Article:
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Note, this article is not finished! You can help by editing this doc page.

Functions

In this lesson you will learn how to teach a program to perform actions, with the ability to reuse them.

Motivation​

One of the advantages of using functions is the reduction of duplicates in the code. See example below, the version without and with functions. At this point you do not need to understand the notation of the example with the function - we will explain it later in this lesson.

#include <iostream>
#include <vector>

int main()
{
std::vector<int> numbers = {1, 4, 13, 15};

for (int i : numbers) {
std::cout << i << ' ';
}
std::cout << '\n';

numbers.push_back(13);

for (int i : numbers) {
std::cout << i << ' ';
}
std::cout << '\n';

numbers.push_front(3);

for (int i : numbers) {
std::cout << i << ' ';
}
std::cout << '\n';
}

In the example above, we create an array of numbers and modify it, displaying the contents each time. The difference between the two versions is that the first one contains a piece of code that we have copy-pasted several times. In the second, more correct version, we teach our program once how to display an array of numbers and then use it repeatedly when we need it.

Functions have many other uses and we will show some of them in this lesson. But for now we need to go back to the basics.

Introduction​

Definition

A function is a separate piece of code that we can reuse many times.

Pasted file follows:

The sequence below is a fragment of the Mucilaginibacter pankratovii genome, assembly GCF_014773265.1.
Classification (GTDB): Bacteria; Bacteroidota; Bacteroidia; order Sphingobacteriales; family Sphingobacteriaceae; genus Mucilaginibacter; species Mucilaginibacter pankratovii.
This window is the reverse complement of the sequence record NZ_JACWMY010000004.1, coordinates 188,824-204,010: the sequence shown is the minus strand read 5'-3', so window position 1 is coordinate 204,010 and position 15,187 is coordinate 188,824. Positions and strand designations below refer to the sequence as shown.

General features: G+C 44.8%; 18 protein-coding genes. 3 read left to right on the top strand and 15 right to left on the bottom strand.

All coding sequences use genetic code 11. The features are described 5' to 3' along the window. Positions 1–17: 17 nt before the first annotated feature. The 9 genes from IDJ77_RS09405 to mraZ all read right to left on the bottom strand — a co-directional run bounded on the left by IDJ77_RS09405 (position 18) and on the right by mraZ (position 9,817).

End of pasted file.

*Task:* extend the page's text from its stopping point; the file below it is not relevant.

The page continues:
From the very beginning of our study, we included a special function in our programs, which is main.

int main() {
// program code
}

A computer running a program finds the function main and then executes it, passing each statement inside, line by line.

Creating functions​

We will start with the simplest features, gradually moving to more and more advanced features.

Without parameters​

Scheme of the simplest function

As we can see above, when defining our own function, we have to take care of its name and body, sticking to the syntax. After the word void we write function name, then we put empty parentheses (we'll talk about that later in this lesson), then without a semicolon we place below block of code, which we call the function body.

Naming

When naming a function, follow the same rules as for variable names.

Now we already have our function defined. This means that whenever we want to, we can call it. We do it this way:

🔹 Calling the print function
print();
caution

Note that we put a semicolon after the function call, because it's also the end of the statement.

Let's write an example function that displays 10 even numbers and use it a few times:

#include <iostream>

// Function definition
void print10EvenNumbers()
{
for (int i = 0; i < 10; i++)
std::cout << (i * 2) << ' ';
std::cout << '\n';
}

int main()
{
// Calling the function
print10EvenNumbers();
print10EvenNumbers();
print10EvenNumbers();
}
Result (console)
0 2 4 6 8 10 12 14 16 18
0 2 4 6 8 10 12 14 16 18
0 2 4 6 8 10 12 14 16 18

With parameters​

Scheme of a function with parameters

The behavior of the function can depend on parameters. If you want the function to display any number of even numbers, we can create a parameter in the function, that will control it. A parameter is a variable inside the function, which we create inside the parentheses

#include <iostream>

void printEvenNumbers(int howMany)
{
for (int i = 0; i < howMany; i++)
std::cout << (i * 2) << ' ';
std::cout << '\n';
}

int main()
{
printEvenNumbers(10);
printEvenNumbers(5);
printEvenNumbers(3);
}

The above notation

printEvenNumbers(10);

means that when called, the howMany parameter inside this function will be assigned the value 10. We can pass any number of parameters to the function. Separate them by commas: